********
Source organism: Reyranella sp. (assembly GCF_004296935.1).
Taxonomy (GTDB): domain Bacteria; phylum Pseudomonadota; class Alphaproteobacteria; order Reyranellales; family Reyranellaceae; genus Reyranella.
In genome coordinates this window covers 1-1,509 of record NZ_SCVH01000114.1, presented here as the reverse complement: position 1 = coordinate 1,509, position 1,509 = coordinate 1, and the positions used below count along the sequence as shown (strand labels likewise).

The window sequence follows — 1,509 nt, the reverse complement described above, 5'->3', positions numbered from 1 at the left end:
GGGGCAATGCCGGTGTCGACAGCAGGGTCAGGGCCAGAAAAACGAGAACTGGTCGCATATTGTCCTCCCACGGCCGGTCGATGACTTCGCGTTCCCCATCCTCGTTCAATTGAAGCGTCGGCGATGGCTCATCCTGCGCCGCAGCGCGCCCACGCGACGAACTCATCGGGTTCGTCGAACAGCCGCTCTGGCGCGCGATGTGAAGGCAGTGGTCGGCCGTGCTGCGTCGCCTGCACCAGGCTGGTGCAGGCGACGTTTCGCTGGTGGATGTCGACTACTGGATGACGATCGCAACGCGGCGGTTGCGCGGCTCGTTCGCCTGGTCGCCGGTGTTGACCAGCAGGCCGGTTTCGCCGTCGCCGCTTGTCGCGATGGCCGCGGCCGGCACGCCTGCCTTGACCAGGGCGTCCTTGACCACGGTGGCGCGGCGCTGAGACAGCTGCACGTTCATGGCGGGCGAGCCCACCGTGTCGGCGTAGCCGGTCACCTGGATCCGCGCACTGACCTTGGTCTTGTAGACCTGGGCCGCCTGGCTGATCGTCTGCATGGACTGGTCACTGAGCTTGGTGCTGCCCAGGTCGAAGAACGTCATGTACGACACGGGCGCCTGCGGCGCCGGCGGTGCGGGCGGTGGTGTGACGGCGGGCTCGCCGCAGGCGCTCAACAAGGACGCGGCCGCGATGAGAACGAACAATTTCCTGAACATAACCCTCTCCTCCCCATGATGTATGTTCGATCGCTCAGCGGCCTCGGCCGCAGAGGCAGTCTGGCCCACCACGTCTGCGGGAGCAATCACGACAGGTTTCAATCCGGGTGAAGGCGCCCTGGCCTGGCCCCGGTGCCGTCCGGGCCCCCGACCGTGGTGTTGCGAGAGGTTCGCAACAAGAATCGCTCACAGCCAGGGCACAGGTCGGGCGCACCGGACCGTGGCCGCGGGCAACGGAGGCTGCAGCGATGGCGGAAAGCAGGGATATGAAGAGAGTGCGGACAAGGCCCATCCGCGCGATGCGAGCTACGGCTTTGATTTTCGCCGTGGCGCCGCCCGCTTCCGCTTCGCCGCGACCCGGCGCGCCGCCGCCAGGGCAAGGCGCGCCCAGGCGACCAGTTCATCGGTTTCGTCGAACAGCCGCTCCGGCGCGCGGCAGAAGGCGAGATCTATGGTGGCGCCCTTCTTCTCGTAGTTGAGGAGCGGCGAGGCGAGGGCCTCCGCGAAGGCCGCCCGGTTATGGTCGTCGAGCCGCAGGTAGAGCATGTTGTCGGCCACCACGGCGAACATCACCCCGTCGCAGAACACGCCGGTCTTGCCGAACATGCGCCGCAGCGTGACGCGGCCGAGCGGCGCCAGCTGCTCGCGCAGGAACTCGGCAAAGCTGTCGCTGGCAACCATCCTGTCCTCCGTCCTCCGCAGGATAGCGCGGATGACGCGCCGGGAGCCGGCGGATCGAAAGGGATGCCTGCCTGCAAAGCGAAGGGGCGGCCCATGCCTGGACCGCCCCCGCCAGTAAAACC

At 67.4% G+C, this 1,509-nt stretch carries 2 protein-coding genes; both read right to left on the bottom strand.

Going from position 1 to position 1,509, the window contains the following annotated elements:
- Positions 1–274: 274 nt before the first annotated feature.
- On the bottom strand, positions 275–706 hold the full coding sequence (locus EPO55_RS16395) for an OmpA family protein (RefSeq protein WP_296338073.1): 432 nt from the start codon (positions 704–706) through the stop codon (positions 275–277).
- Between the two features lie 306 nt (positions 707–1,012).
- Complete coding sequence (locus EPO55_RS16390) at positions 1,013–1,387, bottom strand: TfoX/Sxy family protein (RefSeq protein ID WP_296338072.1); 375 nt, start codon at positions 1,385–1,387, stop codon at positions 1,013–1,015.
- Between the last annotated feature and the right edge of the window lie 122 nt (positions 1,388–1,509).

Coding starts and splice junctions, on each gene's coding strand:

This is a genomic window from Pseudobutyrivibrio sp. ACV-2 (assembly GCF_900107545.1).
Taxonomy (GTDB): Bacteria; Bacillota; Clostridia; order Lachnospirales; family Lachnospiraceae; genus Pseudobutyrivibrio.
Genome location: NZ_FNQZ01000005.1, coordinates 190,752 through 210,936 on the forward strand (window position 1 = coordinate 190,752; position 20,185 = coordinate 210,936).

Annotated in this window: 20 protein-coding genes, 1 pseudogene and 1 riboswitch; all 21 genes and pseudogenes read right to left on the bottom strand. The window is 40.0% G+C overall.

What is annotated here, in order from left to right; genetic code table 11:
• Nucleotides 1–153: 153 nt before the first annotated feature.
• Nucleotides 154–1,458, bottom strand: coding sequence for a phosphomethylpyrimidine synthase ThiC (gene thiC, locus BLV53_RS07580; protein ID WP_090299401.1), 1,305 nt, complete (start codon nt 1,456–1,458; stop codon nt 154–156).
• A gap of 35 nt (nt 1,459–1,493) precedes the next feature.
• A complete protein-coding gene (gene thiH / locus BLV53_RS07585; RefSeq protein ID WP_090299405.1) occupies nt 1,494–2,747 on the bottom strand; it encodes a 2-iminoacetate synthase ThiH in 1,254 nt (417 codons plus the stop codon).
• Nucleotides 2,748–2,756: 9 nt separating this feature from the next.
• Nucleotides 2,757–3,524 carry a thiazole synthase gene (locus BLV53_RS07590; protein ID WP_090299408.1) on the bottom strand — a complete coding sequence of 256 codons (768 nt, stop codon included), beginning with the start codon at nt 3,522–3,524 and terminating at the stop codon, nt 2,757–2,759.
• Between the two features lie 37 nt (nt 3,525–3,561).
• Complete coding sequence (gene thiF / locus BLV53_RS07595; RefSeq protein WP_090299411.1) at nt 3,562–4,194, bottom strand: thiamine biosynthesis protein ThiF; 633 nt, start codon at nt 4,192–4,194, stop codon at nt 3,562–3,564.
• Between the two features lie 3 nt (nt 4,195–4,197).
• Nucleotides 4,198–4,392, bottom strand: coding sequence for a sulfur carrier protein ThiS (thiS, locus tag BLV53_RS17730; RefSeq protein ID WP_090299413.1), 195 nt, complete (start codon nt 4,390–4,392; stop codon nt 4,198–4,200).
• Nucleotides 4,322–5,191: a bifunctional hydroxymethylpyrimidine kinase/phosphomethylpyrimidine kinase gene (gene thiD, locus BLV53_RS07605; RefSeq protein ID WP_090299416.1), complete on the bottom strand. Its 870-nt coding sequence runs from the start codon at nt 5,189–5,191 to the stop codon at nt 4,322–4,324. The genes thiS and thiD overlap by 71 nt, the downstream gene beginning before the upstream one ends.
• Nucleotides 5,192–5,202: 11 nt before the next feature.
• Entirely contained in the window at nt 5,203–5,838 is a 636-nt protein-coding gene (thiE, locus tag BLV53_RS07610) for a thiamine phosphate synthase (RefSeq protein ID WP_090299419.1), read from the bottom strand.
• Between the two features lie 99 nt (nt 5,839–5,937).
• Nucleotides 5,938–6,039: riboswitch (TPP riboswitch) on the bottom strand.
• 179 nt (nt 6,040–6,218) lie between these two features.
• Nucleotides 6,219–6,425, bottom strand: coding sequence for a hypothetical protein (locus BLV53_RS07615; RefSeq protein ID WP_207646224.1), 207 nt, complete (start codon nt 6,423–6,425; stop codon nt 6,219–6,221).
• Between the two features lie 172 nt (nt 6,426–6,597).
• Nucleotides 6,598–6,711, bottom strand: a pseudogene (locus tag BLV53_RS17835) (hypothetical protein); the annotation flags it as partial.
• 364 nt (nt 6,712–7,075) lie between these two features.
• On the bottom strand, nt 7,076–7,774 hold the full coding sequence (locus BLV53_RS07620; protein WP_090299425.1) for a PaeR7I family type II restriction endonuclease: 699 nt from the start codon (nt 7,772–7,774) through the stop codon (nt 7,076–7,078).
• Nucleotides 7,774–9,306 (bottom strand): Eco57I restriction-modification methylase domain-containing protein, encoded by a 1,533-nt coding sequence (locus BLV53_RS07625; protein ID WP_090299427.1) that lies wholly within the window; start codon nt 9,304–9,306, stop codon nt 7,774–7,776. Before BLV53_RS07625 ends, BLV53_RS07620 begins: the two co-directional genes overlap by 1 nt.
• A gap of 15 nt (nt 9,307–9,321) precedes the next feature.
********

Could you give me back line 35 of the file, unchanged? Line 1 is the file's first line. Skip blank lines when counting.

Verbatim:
• Nucleotides 6,219–6,425, bottom strand: coding sequence for a hypothetical protein (locus BLV53_RS07615; RefSeq protein ID WP_207646224.1), 207 nt, complete (start codon nt 6,423–6,425; stop codon nt 6,219–6,221).